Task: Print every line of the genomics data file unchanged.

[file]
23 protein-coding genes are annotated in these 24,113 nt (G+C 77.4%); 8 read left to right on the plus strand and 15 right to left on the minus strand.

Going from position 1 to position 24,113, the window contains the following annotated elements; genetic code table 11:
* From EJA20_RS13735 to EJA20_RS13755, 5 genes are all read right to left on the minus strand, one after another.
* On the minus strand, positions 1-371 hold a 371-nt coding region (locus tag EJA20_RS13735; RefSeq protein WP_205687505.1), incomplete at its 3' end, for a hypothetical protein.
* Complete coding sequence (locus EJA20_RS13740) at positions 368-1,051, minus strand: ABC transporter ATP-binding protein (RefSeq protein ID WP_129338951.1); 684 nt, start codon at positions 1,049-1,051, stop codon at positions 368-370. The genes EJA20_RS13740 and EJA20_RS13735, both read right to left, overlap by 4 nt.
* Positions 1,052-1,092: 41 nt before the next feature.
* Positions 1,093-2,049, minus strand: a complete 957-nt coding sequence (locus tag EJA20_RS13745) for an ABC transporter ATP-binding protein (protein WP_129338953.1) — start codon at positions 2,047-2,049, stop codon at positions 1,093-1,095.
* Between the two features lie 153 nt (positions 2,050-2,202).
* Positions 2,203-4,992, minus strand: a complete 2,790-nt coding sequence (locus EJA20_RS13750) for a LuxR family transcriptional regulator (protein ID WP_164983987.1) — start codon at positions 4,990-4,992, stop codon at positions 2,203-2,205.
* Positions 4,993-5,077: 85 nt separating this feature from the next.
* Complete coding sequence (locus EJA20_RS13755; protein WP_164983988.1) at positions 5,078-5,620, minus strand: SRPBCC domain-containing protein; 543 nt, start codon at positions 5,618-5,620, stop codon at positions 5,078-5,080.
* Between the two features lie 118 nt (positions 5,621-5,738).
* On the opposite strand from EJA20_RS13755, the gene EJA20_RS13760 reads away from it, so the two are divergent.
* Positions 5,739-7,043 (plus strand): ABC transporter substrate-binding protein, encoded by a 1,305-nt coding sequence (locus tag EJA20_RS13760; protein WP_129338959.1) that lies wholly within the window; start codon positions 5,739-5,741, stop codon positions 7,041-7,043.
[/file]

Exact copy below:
23 protein-coding genes are annotated in these 24,113 nt (G+C 77.4%); 8 read left to right on the plus strand and 15 right to left on the minus strand.

Going from position 1 to position 24,113, the window contains the following annotated elements; genetic code table 11:
* From EJA20_RS13735 to EJA20_RS13755, 5 genes are all read right to left on the minus strand, one after another.
* On the minus strand, positions 1-371 hold a 371-nt coding region (locus tag EJA20_RS13735; RefSeq protein WP_205687505.1), incomplete at its 3' end, for a hypothetical protein.
* Complete coding sequence (locus EJA20_RS13740) at positions 368-1,051, minus strand: ABC transporter ATP-binding protein (RefSeq protein ID WP_129338951.1); 684 nt, start codon at positions 1,049-1,051, stop codon at positions 368-370. The genes EJA20_RS13740 and EJA20_RS13735, both read right to left, overlap by 4 nt.
* Positions 1,052-1,092: 41 nt before the next feature.
* Positions 1,093-2,049, minus strand: a complete 957-nt coding sequence (locus tag EJA20_RS13745) for an ABC transporter ATP-binding protein (protein WP_129338953.1) — start codon at positions 2,047-2,049, stop codon at positions 1,093-1,095.
* Between the two features lie 153 nt (positions 2,050-2,202).
* Positions 2,203-4,992, minus strand: a complete 2,790-nt coding sequence (locus EJA20_RS13750) for a LuxR family transcriptional regulator (protein ID WP_164983987.1) — start codon at positions 4,990-4,992, stop codon at positions 2,203-2,205.
* Positions 4,993-5,077: 85 nt separating this feature from the next.
* Complete coding sequence (locus EJA20_RS13755; protein WP_164983988.1) at positions 5,078-5,620, minus strand: SRPBCC domain-containing protein; 543 nt, start codon at positions 5,618-5,620, stop codon at positions 5,078-5,080.
* Between the two features lie 118 nt (positions 5,621-5,738).
* On the opposite strand from EJA20_RS13755, the gene EJA20_RS13760 reads away from it, so the two are divergent.
* Positions 5,739-7,043 (plus strand): ABC transporter substrate-binding protein, encoded by a 1,305-nt coding sequence (locus tag EJA20_RS13760; protein WP_129338959.1) that lies wholly within the window; start codon positions 5,739-5,741, stop codon positions 7,041-7,043.